Search engines used the number of times other people linked to a site as recommendations. This led to “link exchanges” where people generated junk content that linked to paying customers’ articles: “The momeraths outgrabe [LINK A] pleated purple [LINK B] forth blicketing [LINK C]…” etc. ad nauseam. Now search engines are programmed to down-rate articles that contain too many links.

I only wish I’d ever been paid for “link farming.” In 2011 when I set up a Weebly site, I posted a half-dozen short articles, didn’t see any reader responses, and asked e-friends what they wanted to see at the site. They hadn’t found it yet. Google prompted: “Include external links.” Fine. I started opening one window for e-mail and one for blogging; when I found something in the e-mail interesting, I created a post about it. Result: long messy lists of short posts, some of which contained nothing but links to web pages that no longer even exist, making my blog archive an unsatisfactory read. I wanted to post the actual content; I couldn’t afford that.

I have posted articles sent in by correspondents, where I tested links to make sure they worked but trusted the correspondent’s judgment that they were worth reading. (Sometimes, going back and reading those links, I didn’t want them on this site any longer…so I became more cautious about posting correspondence.) In articles not clearly credited to other people, all links have been to content I personally read, liked, and would have published in a Real Magazine if this were a Real Magazine.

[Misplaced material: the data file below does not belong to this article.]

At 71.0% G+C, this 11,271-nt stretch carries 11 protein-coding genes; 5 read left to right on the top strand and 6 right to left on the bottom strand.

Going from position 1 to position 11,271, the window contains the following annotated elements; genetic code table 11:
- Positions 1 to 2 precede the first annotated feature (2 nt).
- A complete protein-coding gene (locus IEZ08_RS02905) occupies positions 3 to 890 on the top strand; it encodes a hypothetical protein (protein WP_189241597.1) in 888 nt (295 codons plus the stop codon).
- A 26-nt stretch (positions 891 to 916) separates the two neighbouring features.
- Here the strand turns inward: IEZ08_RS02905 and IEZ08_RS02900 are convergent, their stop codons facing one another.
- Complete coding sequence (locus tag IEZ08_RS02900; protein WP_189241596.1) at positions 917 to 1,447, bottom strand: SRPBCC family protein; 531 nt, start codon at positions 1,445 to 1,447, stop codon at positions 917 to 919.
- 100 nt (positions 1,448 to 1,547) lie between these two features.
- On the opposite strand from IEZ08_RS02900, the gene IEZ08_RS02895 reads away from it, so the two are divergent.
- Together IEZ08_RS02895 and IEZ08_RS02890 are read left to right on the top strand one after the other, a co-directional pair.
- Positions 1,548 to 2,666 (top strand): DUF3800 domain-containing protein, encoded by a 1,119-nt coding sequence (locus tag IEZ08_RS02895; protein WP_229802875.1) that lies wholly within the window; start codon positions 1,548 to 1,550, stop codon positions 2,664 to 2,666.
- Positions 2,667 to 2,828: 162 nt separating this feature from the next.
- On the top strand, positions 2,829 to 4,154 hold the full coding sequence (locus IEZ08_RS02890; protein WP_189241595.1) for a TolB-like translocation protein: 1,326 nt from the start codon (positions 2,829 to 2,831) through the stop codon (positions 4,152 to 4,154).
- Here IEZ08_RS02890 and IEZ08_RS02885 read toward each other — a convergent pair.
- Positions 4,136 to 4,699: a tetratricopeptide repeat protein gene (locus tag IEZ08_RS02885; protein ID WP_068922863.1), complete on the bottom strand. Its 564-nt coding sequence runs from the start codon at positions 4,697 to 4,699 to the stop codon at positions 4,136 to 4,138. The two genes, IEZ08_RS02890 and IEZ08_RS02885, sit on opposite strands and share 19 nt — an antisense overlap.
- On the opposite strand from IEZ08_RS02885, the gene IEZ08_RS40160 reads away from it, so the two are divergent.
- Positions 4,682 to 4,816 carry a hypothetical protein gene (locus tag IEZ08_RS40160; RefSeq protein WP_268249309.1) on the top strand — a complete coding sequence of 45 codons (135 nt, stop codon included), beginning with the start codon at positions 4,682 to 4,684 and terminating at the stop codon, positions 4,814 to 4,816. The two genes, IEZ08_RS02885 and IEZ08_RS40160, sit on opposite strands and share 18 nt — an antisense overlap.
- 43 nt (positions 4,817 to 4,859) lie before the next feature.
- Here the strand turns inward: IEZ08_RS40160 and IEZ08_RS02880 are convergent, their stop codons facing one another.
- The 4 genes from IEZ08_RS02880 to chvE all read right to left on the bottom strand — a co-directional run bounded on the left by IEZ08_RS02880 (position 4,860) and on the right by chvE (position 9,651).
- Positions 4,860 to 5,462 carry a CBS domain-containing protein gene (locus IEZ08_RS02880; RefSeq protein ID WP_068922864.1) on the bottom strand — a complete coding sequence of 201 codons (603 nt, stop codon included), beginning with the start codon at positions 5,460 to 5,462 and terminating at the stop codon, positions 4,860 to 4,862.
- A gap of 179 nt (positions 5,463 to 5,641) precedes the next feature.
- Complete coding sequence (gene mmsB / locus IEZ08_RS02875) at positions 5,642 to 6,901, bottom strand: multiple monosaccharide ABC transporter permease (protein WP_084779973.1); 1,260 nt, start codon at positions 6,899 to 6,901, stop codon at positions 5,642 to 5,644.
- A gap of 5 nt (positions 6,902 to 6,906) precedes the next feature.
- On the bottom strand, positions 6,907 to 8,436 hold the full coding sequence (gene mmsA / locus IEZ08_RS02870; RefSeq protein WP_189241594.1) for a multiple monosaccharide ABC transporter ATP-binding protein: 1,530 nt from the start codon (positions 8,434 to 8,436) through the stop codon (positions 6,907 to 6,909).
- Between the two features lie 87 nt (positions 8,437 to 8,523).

I get a lot of e-mail. I read a lot of blogs. Although a slow writer, I’ve always been a fast reader. Therefore I can do a full-length Link Log on as many days as I find the time to check e-mail and blog feeds. I read about five percent of the material that comes in on any given day, and link to the most interesting five or ten percent of that. And that can still add up to ten, twenty, thirty or more links per day. Despite this high number they’re all (to the best of my knowledge and belief) links to legitimate, informative, and original web content. I can of course be wrong–but I don’t make a habit of it, and when I do catch myself in a mistake I correct it.

On the Blogspot…considering both Google’s general tendency to down-rate all individual blogs, and the influence of the Illiberal Left, I’ve given up hope of ever generating online revenue anyway. Local sponsors have paid for some things posted there. Nobody’s ever going to pay for those links, except for the friends who pay for the site’s Yearbooks. The Blogspot is strictly for publicity and socializing, and can contain Link Logs if readers want it to.

And readers do like the Link Logs. One or two readers have even braved Blogspot’s anti-comment bias to say they like the Link Logs.

But now I’m worried about the best practices for Blogjob…is it possible that Link Logs can affect Blogjob’s revenues? I’d like to find out more about that before posting more Link Logs.